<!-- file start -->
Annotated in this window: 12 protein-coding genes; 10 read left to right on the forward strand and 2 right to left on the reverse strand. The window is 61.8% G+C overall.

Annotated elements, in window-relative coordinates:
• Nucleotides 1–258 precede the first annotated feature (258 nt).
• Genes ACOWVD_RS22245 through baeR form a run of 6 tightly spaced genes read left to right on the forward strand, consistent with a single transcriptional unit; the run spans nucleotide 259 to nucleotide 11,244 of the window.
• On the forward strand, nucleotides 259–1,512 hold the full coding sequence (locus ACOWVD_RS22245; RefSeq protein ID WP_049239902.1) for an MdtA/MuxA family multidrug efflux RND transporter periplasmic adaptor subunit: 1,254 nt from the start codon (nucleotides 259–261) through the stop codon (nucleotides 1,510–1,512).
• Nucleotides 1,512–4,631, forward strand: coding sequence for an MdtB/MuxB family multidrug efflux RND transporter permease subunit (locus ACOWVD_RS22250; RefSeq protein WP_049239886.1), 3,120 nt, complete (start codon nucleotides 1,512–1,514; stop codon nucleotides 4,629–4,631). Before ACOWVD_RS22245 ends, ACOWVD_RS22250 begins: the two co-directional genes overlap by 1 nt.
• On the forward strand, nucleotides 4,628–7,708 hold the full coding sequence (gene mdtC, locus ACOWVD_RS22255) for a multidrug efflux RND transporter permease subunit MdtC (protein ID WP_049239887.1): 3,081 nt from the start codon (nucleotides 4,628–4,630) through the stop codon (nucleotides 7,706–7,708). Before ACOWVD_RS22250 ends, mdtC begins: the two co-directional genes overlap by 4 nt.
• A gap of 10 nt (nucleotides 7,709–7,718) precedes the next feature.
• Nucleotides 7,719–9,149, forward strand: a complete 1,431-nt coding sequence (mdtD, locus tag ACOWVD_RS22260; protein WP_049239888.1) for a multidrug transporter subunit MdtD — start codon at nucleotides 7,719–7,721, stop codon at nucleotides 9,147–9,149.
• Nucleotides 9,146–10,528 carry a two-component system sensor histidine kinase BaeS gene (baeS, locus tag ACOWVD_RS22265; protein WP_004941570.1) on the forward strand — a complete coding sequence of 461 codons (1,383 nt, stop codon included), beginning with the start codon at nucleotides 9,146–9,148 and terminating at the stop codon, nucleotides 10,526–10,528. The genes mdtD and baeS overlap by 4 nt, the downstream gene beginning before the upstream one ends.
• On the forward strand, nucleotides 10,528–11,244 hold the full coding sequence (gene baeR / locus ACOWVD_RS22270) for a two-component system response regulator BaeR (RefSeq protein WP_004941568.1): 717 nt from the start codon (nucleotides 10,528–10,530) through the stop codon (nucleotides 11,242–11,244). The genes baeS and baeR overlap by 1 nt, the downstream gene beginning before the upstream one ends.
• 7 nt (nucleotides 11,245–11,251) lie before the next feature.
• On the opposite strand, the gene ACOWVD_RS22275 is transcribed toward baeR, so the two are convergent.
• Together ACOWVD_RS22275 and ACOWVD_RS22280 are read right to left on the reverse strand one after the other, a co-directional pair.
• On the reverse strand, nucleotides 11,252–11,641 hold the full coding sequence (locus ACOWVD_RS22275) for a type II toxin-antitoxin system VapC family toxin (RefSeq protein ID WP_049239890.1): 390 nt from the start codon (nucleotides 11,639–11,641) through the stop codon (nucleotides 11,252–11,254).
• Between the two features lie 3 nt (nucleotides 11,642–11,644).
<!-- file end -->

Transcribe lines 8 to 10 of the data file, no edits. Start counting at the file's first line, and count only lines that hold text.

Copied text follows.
• A gap of 10 nt (nucleotides 7,709–7,718) precedes the next feature.
• Nucleotides 7,719–9,149, forward strand: a complete 1,431-nt coding sequence (mdtD, locus tag ACOWVD_RS22260; protein WP_049239888.1) for a multidrug transporter subunit MdtD — start codon at nucleotides 7,719–7,721, stop codon at nucleotides 9,147–9,149.
• Nucleotides 9,146–10,528 carry a two-component system sensor histidine kinase BaeS gene (baeS, locus tag ACOWVD_RS22265; protein WP_004941570.1) on the forward strand — a complete coding sequence of 461 codons (1,383 nt, stop codon included), beginning with the start codon at nucleotides 9,146–9,148 and terminating at the stop codon, nucleotides 10,526–10,528. The genes mdtD and baeS overlap by 4 nt, the downstream gene beginning before the upstream one ends.